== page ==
You may have to tune into the loonier realms of reality shows to see TV-driven foolishness surpassing what arises in retransmission disputes like the current slapfight between Time Warner Cable and CBS.
A “retrans” battle could be a simple bargaining session, but two things set it apart from the markets taught in freshman-year economics classes:
* The Cable Act of 1992 effectively requires cable and satellite operators to buy network TV programming. (Broadcasters can choose “must-carry” status and forego retransmission fees, but the popularity of much network fare makes it economically smarter to cede that privilege.)
* The money involved belongs to a third party absent from negotiations: cable and satellite subscribers.
So what happens when one large corporation that owns local stations wants another large corporation to pay more for its shows? They take it out on the viewer.
On August 2 CBS exercised its right to yank retrans consent for stations it owns–cutting off TWC subscribers in New York, Los Angeles and Dallas and some in outlying parts of the Boston, Chicago, Denver, Detroit and Pittsburgh markets. Time Warner Cable followed up by kicking CBS-owned properties like Showtime and The Movie Channel off its lineups.
The cable company also advised CBS fans to try over-the-air broadcasts and watch at CBS’s site; the network quickly blocked people on TWC connections from watching video there. That, too, is not an innovation–Fox did the same during its 2010 retrans fight with Cablevision and even briefly shut Cablevision Internet customers out of Hulu.
But now TWC is endorsing a third option, Aereo. By renting individual TV antennas to subscribers and delivering those broadcasts over a private Internet feed, this crafty startup doesn’t need retransmission consent.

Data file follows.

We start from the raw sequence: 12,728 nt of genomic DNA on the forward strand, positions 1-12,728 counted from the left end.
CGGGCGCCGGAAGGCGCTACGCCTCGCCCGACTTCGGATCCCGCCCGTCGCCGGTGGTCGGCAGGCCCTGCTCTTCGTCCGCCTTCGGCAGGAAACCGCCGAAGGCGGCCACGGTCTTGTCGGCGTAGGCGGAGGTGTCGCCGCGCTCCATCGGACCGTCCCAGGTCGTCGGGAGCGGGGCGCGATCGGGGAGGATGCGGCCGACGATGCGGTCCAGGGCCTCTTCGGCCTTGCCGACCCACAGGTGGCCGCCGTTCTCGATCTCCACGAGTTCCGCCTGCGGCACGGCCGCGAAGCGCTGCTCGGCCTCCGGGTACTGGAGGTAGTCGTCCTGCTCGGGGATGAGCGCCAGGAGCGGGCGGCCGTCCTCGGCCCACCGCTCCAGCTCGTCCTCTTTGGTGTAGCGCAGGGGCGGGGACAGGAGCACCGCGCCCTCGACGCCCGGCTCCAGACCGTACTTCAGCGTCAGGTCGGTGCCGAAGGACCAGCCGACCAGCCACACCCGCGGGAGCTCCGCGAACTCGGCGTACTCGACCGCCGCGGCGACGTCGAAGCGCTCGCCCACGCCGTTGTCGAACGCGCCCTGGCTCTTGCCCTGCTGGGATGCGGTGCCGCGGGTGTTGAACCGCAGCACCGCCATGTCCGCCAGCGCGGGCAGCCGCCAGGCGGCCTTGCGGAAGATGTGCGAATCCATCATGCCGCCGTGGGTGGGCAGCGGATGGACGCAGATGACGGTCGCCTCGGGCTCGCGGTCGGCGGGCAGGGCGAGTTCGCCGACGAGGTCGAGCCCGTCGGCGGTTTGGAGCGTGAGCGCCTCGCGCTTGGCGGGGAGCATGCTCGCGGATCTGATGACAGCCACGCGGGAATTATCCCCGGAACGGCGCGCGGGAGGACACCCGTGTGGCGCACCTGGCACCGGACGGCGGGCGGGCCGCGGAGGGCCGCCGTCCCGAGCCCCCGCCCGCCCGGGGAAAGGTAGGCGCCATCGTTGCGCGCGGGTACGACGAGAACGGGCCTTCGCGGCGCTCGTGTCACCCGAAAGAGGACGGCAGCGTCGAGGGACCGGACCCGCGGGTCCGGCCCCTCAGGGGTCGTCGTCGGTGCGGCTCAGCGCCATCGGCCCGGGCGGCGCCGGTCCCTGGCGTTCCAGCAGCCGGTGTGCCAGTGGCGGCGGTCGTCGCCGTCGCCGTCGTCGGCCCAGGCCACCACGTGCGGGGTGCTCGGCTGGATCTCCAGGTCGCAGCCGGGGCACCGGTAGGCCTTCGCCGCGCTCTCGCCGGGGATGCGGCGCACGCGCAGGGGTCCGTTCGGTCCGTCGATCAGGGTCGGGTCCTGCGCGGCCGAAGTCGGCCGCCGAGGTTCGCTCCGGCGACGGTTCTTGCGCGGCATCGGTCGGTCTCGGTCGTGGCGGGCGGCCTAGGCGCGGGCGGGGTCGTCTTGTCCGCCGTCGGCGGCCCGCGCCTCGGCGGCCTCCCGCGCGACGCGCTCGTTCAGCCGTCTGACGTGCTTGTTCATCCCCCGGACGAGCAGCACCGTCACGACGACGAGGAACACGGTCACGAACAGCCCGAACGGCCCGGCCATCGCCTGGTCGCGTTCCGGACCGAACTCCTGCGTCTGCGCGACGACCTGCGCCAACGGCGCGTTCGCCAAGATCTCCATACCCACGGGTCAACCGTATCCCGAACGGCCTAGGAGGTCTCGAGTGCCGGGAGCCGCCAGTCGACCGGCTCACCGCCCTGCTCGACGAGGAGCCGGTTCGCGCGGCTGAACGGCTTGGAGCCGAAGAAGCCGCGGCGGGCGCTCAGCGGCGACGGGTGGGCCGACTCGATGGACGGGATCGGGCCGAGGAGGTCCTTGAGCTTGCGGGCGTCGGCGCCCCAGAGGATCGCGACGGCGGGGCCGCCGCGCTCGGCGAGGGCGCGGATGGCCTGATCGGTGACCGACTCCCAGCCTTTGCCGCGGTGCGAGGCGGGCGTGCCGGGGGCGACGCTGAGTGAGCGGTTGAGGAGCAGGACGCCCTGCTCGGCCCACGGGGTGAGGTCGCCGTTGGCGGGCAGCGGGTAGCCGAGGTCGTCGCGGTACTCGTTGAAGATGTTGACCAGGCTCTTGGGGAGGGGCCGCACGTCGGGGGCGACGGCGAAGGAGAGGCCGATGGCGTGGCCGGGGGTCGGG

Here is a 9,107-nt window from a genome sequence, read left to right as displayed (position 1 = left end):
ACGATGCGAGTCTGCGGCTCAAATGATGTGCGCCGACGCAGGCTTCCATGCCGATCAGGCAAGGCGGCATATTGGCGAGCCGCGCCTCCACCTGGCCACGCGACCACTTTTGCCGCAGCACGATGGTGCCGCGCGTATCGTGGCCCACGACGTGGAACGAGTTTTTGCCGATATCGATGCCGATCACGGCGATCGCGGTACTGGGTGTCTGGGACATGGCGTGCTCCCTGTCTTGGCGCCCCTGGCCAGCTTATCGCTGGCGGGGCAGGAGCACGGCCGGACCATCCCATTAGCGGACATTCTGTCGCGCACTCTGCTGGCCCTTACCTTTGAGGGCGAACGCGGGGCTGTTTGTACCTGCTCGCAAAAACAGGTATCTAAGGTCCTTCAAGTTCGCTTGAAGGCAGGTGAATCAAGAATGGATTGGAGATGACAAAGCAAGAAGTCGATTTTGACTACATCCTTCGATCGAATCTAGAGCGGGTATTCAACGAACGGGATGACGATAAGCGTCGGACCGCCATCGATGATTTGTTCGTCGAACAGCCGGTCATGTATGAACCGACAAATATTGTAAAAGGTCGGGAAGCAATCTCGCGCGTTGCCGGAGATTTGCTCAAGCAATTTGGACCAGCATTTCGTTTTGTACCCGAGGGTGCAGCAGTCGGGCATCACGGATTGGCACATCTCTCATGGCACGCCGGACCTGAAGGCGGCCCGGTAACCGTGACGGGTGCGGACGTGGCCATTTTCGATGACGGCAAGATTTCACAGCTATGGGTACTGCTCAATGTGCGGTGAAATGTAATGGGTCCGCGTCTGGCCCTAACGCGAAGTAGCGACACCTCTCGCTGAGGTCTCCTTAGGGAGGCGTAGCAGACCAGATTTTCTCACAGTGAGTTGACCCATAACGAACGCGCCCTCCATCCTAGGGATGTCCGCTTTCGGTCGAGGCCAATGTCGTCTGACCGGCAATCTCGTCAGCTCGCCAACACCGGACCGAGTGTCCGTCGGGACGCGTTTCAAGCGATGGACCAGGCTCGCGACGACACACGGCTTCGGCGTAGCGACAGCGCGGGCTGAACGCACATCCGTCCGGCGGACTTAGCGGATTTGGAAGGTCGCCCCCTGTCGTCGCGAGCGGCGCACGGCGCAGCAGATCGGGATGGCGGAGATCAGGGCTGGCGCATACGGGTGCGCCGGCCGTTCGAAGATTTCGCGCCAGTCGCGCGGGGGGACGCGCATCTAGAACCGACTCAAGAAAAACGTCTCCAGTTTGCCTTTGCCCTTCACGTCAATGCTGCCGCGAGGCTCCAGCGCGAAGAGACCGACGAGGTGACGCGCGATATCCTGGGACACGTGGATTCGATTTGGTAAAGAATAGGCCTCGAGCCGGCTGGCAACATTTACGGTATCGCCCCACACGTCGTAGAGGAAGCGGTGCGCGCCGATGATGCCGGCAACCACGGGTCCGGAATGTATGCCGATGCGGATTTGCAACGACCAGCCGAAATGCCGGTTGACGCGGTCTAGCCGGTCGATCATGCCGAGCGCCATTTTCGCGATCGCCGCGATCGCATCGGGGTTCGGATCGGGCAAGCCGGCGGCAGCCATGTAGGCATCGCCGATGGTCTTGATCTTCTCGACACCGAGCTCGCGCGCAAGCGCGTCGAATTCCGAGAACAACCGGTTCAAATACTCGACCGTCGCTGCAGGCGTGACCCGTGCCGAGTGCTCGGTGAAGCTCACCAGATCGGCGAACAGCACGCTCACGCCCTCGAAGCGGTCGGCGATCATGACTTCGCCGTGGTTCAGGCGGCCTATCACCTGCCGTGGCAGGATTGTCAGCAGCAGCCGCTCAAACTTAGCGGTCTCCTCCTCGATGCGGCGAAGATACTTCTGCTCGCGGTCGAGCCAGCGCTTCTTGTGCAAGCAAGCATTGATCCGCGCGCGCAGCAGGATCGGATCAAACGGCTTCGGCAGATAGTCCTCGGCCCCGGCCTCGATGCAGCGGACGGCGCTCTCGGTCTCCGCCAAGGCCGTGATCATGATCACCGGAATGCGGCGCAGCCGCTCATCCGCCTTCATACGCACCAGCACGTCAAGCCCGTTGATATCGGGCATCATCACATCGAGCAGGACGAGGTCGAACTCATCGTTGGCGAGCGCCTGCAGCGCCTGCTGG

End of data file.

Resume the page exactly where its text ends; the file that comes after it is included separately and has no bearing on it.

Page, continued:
CBS and Time Warner seem stuck in their positions: They reportedly differ not just over raising monthly retransmission fees from $1 per customer to maybe $2 but also exclusivity terms that might stop CBS from selling content to online video services. The fight could last weeks.
I don’t blame viewers for hoping this game ends in a nothing-nothing tie with lots of injuries.
CBS can note, correctly, that it’s never had a channel taken off cable in a retrans fight before. But CBS’s Internet blackout is pure control-freakery, and it’s fundamentally demanding money for something it offers free over the air.
TWC, for its part, can claim sympathy for being in a tough bargaining position. But it’s yet to promise refunds for the loss of CBS shows, only for Showtime and TMC’s absence (it says it will reconsider if the dispute lasts long enough).
And TWC’s credentials as a TV inflation fighter are suspect: Its blockbuster regional-sports-network deal with the Dodgers will jack up L.A. viewers’ bills by a good $5 a month.
Meanwhile, you, the viewer, are now the hostage. What do you do?
You could fire Time Warner, but there’s rarely another cable company in town, and trees or buildings in the wrong spot rule out satellite services DirecTV or Dish Network. More important, switching to another conventional TV provider offers no assurance you won’t get caught in another retransmission fight.
Over-the-air digital-TV broadcasts don’t have that weakness. Their range is limited, but viewers close enough to a transmitter get high-definition TV for free, without any of the compression often applied by cable or satellite services.
What about Internet viewing? Viewers with an inkling of networking skills can defeat CBS’s blackout with a proxy-server service that makes them look like somebody else’s customer–and once they do that, they can also route around regional blackouts imposed by sports-video sites like MLB.tv.
Aereo still has legal battles to fight, but in the meantime it represents an option that isn’t subject to the goodwill of CBS or DTV broadcasts’ coverage. And as TWC’s Aereo endorsement doesn’t note, at $8 a month it’s vastly cheaper than basic cable.
The hostage-taking strategy in retrans fights increasingly resembles a cord-cutting clinic. It will be interesting to see what happens next. Pass the popcorn?